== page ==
Renaissance adepts would be familiar with astrology and alchemy in ancient texts attributed to a supposedly historical figure from Hellenistic Egypt, Hermes Trismegistus (“Hermes the Thrice-Great”). He was actually a combination of Hermes and the Egyptian god, Thoth, also a psychopomp; both gods ruled magic and writing. The Hermetica, as well as other manuscripts and grimoires translated by European scholars of that time, covered not only philosophical matters, but gave instruction on how to work magic. I was particularly fascinated by esoteric spells to animate statues and control images; these would work very well for Fausto Corvo.
Ravens even appear in puzzling alchemical illustrations inspired by Hermetic writings, such as this one made by Michael Maier in 1618. Each phase in the process of creating the Philosopher’s Stone was symbolised by a bird; ravens stood for nigredo, or putrefaction, when all ingredients were cooked into black matter. The sediment at the bottom of the alchemist’s retort was called the “raven’s head” and when it began to turn white, the material was said to be entering albedo (white) or “swan” phase, followed by the “peacock” (many colours) and then rubedo (red), the “phoenix”. Once again, the raven is key to a transformational journey and a rich source of inspiration for stories and images.
I’d be remiss if I didn’t mention the Tower of London’s resident ravens. The Tower was once their hunting ground because it had fresh prisoners’ corpses to feed upon. Rather than being chased off, the ravens were allowed to stay. A legend, allegedly harking back to King Charles II, warns that if the Tower’s ravens are lost or fly away, the kingdom will fall. Six ravens and one reserve are kept in the Tower at all times to protect it and the Crown. Apparently they are even enlisted as soldiers of the kingdom and can be dismissed for unsatisfactory behaviour. The flight feathers of one wing are clipped to keep the ravens from absconding, but aside from this, these celebrity ravens seem royally treated. According to the Tower’s Ravenmaster, they are not only fed on fresh fruit and cheese, and the choicest meats from Smithfield Market, but on occasional road-kill and biscuits soaked in meat blood.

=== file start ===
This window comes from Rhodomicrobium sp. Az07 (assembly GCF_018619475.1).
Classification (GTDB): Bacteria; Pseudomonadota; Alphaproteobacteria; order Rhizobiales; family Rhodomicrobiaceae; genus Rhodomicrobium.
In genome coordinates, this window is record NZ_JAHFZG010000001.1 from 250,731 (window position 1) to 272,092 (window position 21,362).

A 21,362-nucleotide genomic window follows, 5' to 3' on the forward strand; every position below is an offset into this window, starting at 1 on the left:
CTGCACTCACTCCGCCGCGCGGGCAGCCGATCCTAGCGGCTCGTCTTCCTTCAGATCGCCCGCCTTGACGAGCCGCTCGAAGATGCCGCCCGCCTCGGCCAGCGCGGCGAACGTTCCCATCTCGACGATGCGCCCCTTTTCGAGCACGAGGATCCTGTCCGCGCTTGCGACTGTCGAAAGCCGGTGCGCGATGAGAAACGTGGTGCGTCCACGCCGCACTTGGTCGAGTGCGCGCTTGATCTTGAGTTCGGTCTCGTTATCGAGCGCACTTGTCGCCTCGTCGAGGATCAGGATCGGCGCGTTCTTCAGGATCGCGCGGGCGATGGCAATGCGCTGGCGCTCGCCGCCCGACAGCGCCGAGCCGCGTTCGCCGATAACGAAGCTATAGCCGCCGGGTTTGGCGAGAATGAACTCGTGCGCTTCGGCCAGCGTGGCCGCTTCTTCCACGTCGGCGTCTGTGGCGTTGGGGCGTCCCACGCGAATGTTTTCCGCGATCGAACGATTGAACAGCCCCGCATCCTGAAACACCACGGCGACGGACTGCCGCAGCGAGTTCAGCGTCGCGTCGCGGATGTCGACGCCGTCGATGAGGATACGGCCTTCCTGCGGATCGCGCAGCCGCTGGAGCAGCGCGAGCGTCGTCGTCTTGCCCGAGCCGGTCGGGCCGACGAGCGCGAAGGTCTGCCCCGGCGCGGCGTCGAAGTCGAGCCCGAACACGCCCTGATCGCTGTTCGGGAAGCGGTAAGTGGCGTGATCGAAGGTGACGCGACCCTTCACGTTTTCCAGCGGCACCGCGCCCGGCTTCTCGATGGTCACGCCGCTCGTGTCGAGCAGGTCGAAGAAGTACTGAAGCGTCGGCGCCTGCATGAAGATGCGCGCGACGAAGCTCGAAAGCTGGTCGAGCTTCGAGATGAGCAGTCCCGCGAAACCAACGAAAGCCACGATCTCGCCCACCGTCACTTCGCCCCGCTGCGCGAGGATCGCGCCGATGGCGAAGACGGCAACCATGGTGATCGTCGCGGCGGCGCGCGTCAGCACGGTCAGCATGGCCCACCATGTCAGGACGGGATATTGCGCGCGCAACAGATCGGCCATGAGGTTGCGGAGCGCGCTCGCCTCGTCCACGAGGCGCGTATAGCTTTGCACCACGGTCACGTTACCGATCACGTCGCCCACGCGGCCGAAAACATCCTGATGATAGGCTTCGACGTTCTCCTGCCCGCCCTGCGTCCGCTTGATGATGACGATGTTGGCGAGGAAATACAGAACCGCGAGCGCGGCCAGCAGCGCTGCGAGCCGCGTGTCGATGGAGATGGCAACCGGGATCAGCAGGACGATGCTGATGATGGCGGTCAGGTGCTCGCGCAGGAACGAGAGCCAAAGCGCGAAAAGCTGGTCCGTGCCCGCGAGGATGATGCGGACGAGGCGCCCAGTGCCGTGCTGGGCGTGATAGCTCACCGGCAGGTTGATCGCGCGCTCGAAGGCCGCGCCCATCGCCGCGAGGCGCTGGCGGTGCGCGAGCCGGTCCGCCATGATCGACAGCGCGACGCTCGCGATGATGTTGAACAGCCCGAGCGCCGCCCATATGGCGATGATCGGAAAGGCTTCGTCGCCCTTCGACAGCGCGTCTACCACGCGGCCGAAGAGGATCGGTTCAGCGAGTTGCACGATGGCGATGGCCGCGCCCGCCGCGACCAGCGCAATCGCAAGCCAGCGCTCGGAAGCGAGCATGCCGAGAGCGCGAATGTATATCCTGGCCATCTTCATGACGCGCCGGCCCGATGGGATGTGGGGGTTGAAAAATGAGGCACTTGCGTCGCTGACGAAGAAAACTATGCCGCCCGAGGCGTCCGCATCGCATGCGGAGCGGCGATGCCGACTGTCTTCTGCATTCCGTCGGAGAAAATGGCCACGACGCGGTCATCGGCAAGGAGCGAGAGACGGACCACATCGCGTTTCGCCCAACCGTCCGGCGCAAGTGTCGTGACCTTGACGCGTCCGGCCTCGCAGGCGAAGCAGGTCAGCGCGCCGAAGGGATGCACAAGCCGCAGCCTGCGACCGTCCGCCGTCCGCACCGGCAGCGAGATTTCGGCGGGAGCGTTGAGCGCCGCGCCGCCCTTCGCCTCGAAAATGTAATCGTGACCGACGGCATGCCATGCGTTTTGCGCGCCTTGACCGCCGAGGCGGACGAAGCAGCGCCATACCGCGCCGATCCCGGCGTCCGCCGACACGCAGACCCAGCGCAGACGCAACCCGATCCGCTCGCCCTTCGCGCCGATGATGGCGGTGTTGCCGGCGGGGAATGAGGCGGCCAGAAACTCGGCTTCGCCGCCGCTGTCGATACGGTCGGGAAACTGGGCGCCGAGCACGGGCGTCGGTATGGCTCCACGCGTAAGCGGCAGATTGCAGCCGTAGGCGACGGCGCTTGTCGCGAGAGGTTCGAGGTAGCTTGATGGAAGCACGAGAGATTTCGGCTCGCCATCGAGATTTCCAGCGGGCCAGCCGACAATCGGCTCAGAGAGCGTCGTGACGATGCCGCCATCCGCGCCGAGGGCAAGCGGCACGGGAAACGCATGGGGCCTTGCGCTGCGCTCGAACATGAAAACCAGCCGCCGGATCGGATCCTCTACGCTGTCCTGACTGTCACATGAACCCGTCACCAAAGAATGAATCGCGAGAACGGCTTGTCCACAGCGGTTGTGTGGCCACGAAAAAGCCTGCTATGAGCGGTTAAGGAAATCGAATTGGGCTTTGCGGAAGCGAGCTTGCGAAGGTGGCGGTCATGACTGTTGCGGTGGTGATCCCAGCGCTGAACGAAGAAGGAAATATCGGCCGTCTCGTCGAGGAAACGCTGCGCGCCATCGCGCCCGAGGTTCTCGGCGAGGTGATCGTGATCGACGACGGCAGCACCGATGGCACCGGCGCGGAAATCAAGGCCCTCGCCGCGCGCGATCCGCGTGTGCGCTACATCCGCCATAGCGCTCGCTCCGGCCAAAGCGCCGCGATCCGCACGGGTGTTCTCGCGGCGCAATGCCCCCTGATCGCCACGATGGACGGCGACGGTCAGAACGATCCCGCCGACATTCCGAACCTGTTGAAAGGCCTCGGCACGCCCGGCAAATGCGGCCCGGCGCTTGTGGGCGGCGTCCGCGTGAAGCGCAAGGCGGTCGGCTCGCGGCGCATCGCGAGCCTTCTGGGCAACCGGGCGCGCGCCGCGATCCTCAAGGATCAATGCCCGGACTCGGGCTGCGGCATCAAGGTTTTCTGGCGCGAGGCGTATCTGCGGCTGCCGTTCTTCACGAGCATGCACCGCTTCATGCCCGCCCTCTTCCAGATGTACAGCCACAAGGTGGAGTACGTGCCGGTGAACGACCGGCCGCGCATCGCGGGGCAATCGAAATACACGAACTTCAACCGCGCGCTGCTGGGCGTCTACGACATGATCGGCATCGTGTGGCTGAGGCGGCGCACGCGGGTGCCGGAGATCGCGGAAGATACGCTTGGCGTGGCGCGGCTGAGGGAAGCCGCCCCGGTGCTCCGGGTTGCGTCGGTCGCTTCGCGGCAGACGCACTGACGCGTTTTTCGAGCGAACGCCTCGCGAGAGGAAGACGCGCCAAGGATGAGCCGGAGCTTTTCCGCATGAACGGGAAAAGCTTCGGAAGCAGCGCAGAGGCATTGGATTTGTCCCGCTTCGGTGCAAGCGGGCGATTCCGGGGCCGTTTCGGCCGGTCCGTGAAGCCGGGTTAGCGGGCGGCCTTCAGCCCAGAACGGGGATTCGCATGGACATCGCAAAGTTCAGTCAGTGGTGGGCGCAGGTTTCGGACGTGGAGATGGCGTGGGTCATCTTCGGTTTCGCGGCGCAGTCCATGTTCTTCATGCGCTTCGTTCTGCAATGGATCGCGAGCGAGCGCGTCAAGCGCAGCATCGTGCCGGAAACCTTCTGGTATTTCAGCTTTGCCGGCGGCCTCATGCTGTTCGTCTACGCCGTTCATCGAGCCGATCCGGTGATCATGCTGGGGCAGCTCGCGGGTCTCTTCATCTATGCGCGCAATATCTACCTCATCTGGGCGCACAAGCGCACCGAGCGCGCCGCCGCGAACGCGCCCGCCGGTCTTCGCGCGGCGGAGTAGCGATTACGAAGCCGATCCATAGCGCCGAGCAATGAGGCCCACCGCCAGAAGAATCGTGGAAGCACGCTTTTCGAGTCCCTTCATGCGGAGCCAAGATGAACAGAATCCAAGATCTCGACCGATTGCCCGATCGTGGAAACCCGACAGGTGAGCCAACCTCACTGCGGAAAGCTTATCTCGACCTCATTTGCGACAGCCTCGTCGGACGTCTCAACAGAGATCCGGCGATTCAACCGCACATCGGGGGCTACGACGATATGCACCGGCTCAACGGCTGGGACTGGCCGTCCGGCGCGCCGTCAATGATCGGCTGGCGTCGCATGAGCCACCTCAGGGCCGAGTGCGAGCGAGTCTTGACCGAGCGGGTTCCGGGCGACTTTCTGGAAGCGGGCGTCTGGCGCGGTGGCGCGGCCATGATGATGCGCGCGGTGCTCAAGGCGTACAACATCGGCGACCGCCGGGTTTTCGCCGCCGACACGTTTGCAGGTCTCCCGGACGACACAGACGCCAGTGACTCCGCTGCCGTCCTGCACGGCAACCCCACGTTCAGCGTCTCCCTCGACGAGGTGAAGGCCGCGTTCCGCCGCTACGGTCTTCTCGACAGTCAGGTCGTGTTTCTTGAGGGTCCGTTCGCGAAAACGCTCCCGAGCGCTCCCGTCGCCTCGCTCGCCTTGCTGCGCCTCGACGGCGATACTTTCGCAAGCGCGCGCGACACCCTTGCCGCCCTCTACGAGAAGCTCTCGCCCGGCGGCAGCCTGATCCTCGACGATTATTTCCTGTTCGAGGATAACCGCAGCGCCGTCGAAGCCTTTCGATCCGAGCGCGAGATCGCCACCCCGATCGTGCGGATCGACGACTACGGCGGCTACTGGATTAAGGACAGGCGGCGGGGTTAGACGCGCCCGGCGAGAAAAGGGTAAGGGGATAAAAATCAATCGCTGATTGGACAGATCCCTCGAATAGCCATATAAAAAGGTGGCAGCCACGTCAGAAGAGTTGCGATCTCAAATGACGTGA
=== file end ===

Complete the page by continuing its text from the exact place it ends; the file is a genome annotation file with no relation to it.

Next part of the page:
Even in royal surroundings, the raven reminds us of a bloody past and the dark side of nature’s cycles. Humans need such talismans to explore our own shadow sides. If we do not grapple with darkness, we cannot undergo our own transformations and discover the light.
To celebrate The Blackhope Enigma’s US publication this week by Candlewick Press, Teresa will be hosting a competition to win a large hand-cut silhouette of the raven on its cover. For more information on this and other prizes, visit her Facebook page. The Blackhope Enigma is published in the UK by Templar Publishing.